India’s national government is still waiting for Goa’s written policy on gambling in the state, almost twelve months after it was due. Last week Goa’s government informed the Legislative Assembly that it was still examining the issue. This, however, is not the only gambling-related issue still being examined.
On Tuesday the 16th of July, Indian National Congress’ Aleixo Reginaldo, questioned the progress of the written gambling policy. Goa’s Chief Minister, Pramod Sawant had informed the Assembly that the policy was still being investigated, as was the appointment of a gaming commissioner for the state. The commissioner was supposed to be appointed in December 2018. No indication of a new timeline was given, nor the reason for the delay.
Last year August Sawant's predecessor Manohar Parrikar announced the development of a formal Casino Policy that would guide gambling activities in the state. In addition, the policies and appointment of a gambling commissioner would reassure policymakers that no violations were occurring.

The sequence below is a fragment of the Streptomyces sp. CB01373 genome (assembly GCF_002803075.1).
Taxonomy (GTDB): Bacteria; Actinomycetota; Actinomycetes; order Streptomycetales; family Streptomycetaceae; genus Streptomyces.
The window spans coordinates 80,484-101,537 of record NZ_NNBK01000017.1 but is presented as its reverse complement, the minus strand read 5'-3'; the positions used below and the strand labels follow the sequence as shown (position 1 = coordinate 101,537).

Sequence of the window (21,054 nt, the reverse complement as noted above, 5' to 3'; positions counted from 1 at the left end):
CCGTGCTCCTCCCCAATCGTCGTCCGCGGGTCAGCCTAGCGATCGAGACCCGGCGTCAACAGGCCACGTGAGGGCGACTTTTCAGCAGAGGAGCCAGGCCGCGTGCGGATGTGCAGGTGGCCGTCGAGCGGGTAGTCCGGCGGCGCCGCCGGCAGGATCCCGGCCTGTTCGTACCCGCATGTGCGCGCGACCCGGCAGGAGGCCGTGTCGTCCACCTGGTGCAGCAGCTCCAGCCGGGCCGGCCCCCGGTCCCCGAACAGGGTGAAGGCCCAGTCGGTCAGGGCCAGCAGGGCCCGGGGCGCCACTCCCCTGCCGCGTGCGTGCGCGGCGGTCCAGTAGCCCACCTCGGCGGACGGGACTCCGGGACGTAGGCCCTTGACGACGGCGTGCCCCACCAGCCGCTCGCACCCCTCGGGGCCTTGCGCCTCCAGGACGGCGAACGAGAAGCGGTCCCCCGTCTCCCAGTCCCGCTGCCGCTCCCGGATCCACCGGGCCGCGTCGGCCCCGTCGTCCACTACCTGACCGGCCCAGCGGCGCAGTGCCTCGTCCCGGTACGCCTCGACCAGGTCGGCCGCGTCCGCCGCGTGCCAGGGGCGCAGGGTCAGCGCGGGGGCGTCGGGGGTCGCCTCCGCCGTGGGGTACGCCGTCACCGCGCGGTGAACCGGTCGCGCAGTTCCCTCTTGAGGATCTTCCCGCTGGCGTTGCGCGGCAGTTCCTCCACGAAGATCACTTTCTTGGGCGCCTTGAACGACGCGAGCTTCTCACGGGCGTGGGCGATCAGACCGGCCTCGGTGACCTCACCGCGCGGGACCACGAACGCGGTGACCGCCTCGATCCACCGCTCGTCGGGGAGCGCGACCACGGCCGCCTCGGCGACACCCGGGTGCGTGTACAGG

Although Sawant is adamant that no laws are being violated, and therefore giving the impression that a formal policy is not required, there have been several casinos accused of not paying their taxes. These casinos allegedly owe the government millions of dollars, and are under suspicion of manipulating their financial reports. As much as $947 million in revenue has been reported as missing.
In the interim, while waiting for the formal policy to materialize there is the question of Goans being allowed to access the casino floors. After being accused of promoting gambling amongst locals, Monahar said last year that by the beginning of 2019 entry would be restricted to tourists only. In addition, the floating casinos of Goa would be moved out of their current site on the Mandovi River. This too is under examination, as is the shut down of casinos in Goa all together.
Earlier this year, Chief Minister Sawant was also considering the call to put an end to the industry altogether. He said the government was examining the proposal.
Goa has a total of fifteen casinos; six of these are on riverboats situated on the Mandovi River, and nine are land-based venues. Part of carrying out changes in the industry as laid out by previous Chief Minister Parrikar is also the removal of the riverboats to other designated areas.
It seems with so many promised deliverables to examine, the Goa industry may very well be in the same position this time next year.